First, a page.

Indiana's Disaster Preparedness is a Disaster, Receives D+ For its Lack of Support For Emergency Patients - WECT TV6-WECT.com:News, weather & sports Wilmington, NC

Indiana's Disaster Preparedness is a Disaster, Receives D+ For its Lack of Support For Emergency Patients

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SOURCE American College of Emergency Physicians (ACEP)

What are my state's grades? Find them at www.emreportcard.org

WASHINGTON, Jan. 16, 2014 /PRNewswire-USNewswire/ -- Indiana received a near-failing D+ grade in the American College of Emergency Physicians' (ACEP) state-by-state report card on America's emergency care environment ("Report Card").  The Report Card ranked Indiana 40th in the nation - unchanged since 2009 - citing needs for state-level planning and coordination to improve disaster preparedness and the quality and patient safety environment.

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The state received a failing grade in the category of Disaster Preparedness, ranking it 42nd in the nation. Indiana faces many challenges due to the lack of written procedures for emergency response coordination and a fractured emergency response system.

Indiana has made significant gains since 2009 in the categories of Access to Emergency Care and Medical Liability Environment. The state has implemented many important reforms, including apology inadmissibility laws, mandatory pretrial screening panels and a medical liability cap on total damages. Indiana also has the second lowest average malpractice award payment in the nation.

In addition, the state has adequate medical facilities with a very low hospital occupancy rate (60.6 per 100 staffed beds) and better-than-average emergency department wait times (239 minutes), staffed inpatient beds and psychiatric care beds. Indiana also has some of the lowest rates of adults and children with no health insurance (14.2 and 5.6 percent respectfully).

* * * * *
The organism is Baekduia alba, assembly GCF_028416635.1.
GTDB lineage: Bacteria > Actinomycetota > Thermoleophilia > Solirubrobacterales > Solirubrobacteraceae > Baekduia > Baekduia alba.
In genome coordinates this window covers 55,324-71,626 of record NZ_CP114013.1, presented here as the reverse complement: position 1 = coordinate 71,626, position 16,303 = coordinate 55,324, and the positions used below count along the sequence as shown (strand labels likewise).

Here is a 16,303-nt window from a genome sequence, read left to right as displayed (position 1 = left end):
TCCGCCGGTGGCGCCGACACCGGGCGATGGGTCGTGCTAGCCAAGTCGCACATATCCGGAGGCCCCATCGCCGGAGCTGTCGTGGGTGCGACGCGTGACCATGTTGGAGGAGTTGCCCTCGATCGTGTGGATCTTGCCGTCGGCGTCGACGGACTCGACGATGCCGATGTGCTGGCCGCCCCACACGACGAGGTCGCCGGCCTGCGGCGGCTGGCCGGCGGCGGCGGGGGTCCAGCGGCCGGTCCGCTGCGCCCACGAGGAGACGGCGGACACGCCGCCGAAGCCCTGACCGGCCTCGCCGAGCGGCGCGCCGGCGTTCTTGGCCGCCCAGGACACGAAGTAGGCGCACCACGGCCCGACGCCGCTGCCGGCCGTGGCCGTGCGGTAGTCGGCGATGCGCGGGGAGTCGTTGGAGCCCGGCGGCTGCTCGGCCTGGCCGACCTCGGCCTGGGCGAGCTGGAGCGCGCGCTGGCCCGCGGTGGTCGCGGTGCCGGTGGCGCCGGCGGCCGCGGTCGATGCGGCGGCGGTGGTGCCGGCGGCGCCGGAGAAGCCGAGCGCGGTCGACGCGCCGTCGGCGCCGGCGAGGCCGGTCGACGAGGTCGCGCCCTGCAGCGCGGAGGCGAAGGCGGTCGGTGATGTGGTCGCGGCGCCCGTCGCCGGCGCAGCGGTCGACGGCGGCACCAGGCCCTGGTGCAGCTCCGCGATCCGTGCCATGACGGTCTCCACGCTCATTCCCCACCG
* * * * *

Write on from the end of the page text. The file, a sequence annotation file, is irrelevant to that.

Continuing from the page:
The Report Card recommendations for improvement include:

  • Increase the number of medical specialists who are willing to care for emergency patients.
  • Improve coordination among agencies responsible for emergency response, and involve emergency physicians in emergency response planning.
  • Develop a uniform system for providing pre-arrival instructions and destination policies for stroke and STEMI patients.
  • Address the findings of the Indiana taskforce that is examining the need for a state EMS physician medical director to improve quality of services delivered.

"America's Emergency Care Environment:  A State-by-State Report Card – 2014" evaluates conditions under which emergency care is being delivered, not the quality of care provided by hospitals and emergency providers. It has 136 measures in five categories:  access to emergency care (30 percent of the grade), quality and patient safety (20 percent), medical liability environment (20 percent), public health and injury prevention (15 percent) and disaster preparedness (15 percent). While America earned an overall mediocre grade of C- on the Report Card issued in 2009, this year the country received a near-failing grade of D+.

ACEP is the national medical specialty society representing emergency medicine. ACEP is committed to advancing emergency care through continuing education, research and public education. Headquartered in Dallas, Texas, ACEP has 53 chapters representing each state, as well as Puerto Rico and the District of Columbia. A Government Services Chapter represents emergency physicians employed by military branches and other government agencies.

Follow ACEP on Twitter @emergencydocs

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